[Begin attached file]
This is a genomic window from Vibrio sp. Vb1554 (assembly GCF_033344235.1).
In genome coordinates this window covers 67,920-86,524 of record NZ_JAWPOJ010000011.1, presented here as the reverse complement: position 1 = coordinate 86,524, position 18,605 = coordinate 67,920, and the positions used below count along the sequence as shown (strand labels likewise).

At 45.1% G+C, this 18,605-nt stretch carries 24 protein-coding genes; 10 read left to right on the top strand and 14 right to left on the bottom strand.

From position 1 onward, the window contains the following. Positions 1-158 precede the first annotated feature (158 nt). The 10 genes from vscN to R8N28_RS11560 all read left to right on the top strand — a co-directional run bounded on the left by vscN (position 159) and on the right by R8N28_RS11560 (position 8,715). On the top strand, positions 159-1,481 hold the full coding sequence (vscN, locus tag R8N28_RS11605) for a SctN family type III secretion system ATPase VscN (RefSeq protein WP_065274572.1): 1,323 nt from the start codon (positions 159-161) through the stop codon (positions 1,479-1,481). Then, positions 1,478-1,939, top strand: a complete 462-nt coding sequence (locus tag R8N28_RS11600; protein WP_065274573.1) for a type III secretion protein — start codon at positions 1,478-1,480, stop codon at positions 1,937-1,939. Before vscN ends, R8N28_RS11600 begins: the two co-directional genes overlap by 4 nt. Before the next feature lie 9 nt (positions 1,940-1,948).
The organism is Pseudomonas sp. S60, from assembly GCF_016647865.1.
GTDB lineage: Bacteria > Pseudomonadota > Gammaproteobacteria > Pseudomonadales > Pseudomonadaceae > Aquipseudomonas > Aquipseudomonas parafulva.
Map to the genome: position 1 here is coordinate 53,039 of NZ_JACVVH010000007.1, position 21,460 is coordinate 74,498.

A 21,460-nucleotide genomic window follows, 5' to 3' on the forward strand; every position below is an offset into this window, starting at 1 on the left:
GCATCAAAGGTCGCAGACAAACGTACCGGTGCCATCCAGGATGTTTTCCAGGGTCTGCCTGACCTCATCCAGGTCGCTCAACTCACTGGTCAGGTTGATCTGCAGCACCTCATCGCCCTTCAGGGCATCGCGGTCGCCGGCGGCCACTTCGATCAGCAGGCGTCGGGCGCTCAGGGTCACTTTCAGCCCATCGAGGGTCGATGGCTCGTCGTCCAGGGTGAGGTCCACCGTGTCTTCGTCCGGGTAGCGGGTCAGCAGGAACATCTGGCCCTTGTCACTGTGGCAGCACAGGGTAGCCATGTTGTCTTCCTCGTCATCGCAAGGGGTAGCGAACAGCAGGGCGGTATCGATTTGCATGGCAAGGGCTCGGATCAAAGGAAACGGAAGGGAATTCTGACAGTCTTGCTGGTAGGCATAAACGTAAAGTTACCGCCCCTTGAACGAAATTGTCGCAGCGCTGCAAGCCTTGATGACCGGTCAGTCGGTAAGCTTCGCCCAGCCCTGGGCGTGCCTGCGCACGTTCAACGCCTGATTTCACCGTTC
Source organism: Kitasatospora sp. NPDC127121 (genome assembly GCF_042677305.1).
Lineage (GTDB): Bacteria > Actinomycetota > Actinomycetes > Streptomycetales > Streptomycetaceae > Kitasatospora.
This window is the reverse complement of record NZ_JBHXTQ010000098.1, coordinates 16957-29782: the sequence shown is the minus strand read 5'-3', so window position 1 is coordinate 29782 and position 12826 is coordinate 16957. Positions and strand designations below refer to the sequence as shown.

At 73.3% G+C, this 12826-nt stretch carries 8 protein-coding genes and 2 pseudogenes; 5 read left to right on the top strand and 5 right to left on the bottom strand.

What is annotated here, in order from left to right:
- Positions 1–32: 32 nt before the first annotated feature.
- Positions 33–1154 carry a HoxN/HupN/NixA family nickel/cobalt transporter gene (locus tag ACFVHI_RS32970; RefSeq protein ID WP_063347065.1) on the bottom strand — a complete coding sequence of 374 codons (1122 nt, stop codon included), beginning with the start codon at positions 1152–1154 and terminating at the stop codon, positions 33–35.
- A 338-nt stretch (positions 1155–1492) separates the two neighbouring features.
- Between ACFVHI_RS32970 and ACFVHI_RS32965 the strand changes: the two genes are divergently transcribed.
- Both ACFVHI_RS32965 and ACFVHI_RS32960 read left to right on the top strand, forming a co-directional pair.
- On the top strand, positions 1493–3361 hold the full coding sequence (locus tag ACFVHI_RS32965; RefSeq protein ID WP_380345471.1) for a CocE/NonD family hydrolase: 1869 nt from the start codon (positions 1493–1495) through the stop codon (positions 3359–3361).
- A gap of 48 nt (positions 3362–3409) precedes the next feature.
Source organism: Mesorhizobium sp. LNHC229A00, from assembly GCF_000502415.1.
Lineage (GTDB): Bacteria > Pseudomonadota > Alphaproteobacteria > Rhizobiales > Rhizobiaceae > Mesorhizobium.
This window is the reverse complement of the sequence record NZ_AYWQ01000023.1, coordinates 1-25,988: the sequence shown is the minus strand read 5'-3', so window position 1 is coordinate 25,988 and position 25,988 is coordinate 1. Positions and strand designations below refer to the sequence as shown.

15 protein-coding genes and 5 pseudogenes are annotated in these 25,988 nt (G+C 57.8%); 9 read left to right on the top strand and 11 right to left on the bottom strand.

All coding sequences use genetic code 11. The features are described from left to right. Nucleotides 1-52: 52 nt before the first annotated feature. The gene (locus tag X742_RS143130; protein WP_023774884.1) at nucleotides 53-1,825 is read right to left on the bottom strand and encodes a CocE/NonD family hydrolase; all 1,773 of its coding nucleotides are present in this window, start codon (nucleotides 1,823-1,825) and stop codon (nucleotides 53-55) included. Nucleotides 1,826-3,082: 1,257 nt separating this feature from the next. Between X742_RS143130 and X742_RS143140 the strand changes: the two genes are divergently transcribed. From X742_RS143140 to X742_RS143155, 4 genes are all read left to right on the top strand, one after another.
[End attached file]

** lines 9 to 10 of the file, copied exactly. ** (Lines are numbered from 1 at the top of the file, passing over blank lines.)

GCATCAAAGGTCGCAGACAAACGTACCGGTGCCATCCAGGATGTTTTCCAGGGTCTGCCTGACCTCATCCAGGTCGCTCAACTCACTGGTCAGGTTGATCTGCAGCACCTCATCGCCCTTCAGGGCATCGCGGTCGCCGGCGGCCACTTCGATCAGCAGGCGTCGGGCGCTCAGGGTCACTTTCAGCCCATCGAGGGTCGATGGCTCGTCGTCCAGGGTGAGGTCCACCGTGTCTTCGTCCGGGTAGCGGGTCAGCAGGAACATCTGGCCCTTGTCACTGTGGCAGCACAGGGTAGCCATGTTGTCTTCCTCGTCATCGCAAGGGGTAGCGAACAGCAGGGCGGTATCGATTTGCATGGCAAGGGCTCGGATCAAAGGAAACGGAAGGGAATTCTGACAGTCTTGCTGGTAGGCATAAACGTAAAGTTACCGCCCCTTGAACGAAATTGTCGCAGCGCTGCAAGCCTTGATGACCGGTCAGTCGGTAAGCTTCGCCCAGCCCTGGGCGTGCCTGCGCACGTTCAACGCCTGATTTCACCGTTC
Source organism: Kitasatospora sp. NPDC127121 (genome assembly GCF_042677305.1).